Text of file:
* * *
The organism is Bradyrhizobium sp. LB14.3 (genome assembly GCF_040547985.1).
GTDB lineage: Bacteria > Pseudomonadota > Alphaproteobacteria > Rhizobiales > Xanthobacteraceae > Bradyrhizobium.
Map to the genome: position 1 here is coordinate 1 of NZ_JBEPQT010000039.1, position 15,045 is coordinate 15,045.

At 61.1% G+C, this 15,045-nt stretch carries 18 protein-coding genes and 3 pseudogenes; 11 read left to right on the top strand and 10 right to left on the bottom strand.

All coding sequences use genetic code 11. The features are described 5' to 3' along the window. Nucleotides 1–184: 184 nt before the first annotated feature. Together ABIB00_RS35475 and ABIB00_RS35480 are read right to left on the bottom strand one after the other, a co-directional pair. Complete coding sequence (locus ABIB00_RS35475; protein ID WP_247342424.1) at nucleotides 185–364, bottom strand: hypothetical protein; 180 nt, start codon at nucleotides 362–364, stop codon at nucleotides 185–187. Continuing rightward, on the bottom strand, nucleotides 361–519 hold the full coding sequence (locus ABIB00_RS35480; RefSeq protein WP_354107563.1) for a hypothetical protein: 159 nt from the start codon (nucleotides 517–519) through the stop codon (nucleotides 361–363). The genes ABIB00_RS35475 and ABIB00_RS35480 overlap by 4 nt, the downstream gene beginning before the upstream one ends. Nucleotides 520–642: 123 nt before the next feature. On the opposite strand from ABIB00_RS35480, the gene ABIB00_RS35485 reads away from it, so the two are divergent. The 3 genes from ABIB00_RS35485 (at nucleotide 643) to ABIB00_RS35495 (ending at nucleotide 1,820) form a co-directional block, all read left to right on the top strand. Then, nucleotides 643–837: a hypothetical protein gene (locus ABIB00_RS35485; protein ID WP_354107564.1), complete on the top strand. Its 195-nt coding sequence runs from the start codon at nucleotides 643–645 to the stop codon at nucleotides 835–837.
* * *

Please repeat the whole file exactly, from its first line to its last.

The organism is Bradyrhizobium sp. LB14.3 (genome assembly GCF_040547985.1).
GTDB lineage: Bacteria > Pseudomonadota > Alphaproteobacteria > Rhizobiales > Xanthobacteraceae > Bradyrhizobium.
Map to the genome: position 1 here is coordinate 1 of NZ_JBEPQT010000039.1, position 15,045 is coordinate 15,045.

At 61.1% G+C, this 15,045-nt stretch carries 18 protein-coding genes and 3 pseudogenes; 11 read left to right on the top strand and 10 right to left on the bottom strand.

All coding sequences use genetic code 11. The features are described 5' to 3' along the window. Nucleotides 1–184: 184 nt before the first annotated feature. Together ABIB00_RS35475 and ABIB00_RS35480 are read right to left on the bottom strand one after the other, a co-directional pair. Complete coding sequence (locus ABIB00_RS35475; protein ID WP_247342424.1) at nucleotides 185–364, bottom strand: hypothetical protein; 180 nt, start codon at nucleotides 362–364, stop codon at nucleotides 185–187. Continuing rightward, on the bottom strand, nucleotides 361–519 hold the full coding sequence (locus ABIB00_RS35480; RefSeq protein WP_354107563.1) for a hypothetical protein: 159 nt from the start codon (nucleotides 517–519) through the stop codon (nucleotides 361–363). The genes ABIB00_RS35475 and ABIB00_RS35480 overlap by 4 nt, the downstream gene beginning before the upstream one ends. Nucleotides 520–642: 123 nt before the next feature. On the opposite strand from ABIB00_RS35480, the gene ABIB00_RS35485 reads away from it, so the two are divergent. The 3 genes from ABIB00_RS35485 (at nucleotide 643) to ABIB00_RS35495 (ending at nucleotide 1,820) form a co-directional block, all read left to right on the top strand. Then, nucleotides 643–837: a hypothetical protein gene (locus ABIB00_RS35485; protein ID WP_354107564.1), complete on the top strand. Its 195-nt coding sequence runs from the start codon at nucleotides 643–645 to the stop codon at nucleotides 835–837.